Unsurprisingly, there is a deal of common ground between a SQLite backend and a GDA backend. Both need simple routines that convert library data into SQL statements but each has very different ways of reading that data back from storage.
I've spent today doing upstream work (whilst also getting my central heating system replaced). Gutted the house, gutted the library - what's wrong with that?
However, I've decided to make these new functions private to the library rather than exporting them. Simple reason really - they are one-way routines.
One day, QOF will support UPDATE statements and one day a bit later it will also support DELETE and even DROP but those require changes within the library like "unregistering" objects that the current code simply doesn't expect.
Eventually, this kind of SQL support can make a usable query interface for quicklist and a few other stalled projects (like DWI). The principle gain is to allow QOF objects to evolve and adapt but retaining compatibility will be a challenge. (QuickList is likely to only support a read-only mode for some objects and require that others are renamed before being amended.)
The other advantage of this refactoring is that the SQLite backend in libqof2 will be a lot smaller than before. Migrating the code hasn't increased the size of libqof2 either because so much deprecated code has been removed when bumping the SONAME.
I'm sticking with the roadmap of not looking to release libqof2 until after Lenny but that gives me plenty of time for internal reworking to get the GDA backend functional.
So far, I have been able to create a test GDA data source, add a table and data, delete the data and drop the data source. Not bad! (I test with SQLite but XML, MySQL, PostgreSQL and other ODBC connections are supported by GDA without changes to the QOF code.)
As ever, implementing new functionality needs a new test case so that has also been started - only 20 tests so far but worth doing.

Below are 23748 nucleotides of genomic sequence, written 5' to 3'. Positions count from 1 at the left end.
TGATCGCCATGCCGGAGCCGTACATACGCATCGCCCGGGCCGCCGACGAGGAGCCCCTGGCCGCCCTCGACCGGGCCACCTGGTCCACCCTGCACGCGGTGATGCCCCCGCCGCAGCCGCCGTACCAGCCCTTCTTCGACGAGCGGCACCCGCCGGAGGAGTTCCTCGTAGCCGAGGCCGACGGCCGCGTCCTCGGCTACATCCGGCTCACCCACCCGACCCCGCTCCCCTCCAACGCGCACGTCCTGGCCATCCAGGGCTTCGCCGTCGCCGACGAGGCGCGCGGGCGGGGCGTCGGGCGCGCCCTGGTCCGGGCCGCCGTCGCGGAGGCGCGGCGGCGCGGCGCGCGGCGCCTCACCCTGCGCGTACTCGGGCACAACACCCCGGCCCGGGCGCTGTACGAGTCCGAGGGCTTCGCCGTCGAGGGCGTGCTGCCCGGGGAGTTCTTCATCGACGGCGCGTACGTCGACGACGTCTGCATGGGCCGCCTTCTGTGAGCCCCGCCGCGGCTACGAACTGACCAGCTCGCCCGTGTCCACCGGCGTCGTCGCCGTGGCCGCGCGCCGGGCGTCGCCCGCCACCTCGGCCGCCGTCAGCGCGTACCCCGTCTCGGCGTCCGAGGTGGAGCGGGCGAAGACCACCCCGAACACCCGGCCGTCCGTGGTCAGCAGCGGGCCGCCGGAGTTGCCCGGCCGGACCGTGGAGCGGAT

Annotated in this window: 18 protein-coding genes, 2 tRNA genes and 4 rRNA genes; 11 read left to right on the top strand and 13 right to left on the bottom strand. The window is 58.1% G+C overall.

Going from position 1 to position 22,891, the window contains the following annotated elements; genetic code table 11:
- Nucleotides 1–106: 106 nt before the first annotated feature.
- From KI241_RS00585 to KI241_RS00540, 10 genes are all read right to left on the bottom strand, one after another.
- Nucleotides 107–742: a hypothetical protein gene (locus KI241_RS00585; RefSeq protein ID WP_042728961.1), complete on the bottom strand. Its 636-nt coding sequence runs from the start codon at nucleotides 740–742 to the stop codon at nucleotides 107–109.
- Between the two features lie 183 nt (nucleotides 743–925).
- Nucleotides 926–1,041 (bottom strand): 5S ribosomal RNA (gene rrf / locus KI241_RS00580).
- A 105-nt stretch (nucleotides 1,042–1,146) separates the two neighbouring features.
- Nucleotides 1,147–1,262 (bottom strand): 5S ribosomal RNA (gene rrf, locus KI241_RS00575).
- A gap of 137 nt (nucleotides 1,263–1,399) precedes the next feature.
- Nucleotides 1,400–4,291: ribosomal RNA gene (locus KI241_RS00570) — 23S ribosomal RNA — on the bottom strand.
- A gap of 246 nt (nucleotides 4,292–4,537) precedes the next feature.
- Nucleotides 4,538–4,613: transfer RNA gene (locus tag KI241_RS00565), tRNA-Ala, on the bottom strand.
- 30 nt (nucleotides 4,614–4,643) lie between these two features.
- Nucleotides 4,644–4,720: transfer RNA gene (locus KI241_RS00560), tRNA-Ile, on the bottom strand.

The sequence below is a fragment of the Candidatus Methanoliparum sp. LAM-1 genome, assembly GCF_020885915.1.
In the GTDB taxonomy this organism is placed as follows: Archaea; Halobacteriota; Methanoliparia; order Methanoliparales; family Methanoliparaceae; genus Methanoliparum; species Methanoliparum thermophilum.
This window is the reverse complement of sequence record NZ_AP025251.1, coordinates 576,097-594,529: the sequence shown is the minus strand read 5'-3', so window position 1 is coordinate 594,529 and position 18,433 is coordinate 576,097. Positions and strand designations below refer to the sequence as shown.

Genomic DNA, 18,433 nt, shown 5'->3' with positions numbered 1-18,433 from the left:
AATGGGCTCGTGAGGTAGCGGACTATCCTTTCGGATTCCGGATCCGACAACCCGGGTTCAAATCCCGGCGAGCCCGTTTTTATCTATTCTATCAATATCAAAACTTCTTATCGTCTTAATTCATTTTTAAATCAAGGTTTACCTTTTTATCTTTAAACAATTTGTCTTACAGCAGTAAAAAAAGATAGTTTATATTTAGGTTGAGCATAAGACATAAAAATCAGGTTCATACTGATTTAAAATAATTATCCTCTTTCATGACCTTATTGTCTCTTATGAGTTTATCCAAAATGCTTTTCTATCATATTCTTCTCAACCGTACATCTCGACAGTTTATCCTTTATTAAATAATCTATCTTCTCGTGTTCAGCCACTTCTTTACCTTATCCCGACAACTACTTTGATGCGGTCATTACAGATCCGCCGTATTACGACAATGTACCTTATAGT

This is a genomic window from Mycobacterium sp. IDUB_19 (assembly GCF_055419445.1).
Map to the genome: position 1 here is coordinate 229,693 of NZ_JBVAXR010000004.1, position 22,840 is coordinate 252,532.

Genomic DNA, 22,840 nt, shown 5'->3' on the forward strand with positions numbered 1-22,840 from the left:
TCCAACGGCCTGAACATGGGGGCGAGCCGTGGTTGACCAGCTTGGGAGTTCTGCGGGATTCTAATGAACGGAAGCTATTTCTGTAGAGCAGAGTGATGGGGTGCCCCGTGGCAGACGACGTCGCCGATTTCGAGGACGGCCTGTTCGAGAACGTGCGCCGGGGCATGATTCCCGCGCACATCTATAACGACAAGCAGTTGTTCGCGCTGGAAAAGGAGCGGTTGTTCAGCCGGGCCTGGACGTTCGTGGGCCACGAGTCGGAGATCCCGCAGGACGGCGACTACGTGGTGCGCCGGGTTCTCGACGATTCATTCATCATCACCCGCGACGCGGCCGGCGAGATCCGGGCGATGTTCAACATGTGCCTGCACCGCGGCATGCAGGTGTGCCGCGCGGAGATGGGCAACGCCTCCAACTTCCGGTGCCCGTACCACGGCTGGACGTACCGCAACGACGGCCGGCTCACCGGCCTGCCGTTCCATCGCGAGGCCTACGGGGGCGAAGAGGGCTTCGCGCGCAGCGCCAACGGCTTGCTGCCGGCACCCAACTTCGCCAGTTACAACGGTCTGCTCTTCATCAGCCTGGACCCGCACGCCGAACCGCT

Other changes before libqof2 - at the request of the original developer - will include updating QOF-Generator to work with libqof2, updating the old HTML example pages to provide a "QuickStart Guide" and other introductory documentation. Whilst I'm doing that, I'll probably also work on the Emdebian website documentation that also needs improved coordination.
Also note that pilot-qof and gpe-expenses are already libqof2 compatible. All that will be needed is some way for those to provide the username and password variables that some GDA connections would need. (The QOF GDA code already has support for such settings, it just needs to be implemented in the respective frontends.)
First set of changes are now in QOF CVS.
(Yes, CVS - I just don't see the appeal of all those new-fangled RCS versions - subversion is about as "modern" as I need. I just don't need the hassle that comes from git fanboys (or any of the other RCS versions) - nor do I need the hassle of migrating CVS to SVN.)
What I would say is that of the various SVN WWW interfaces, websvn stinks, view svn is a bit better but the only one I really like is Trac. For a single large project, Trac is much more friendly IMHO.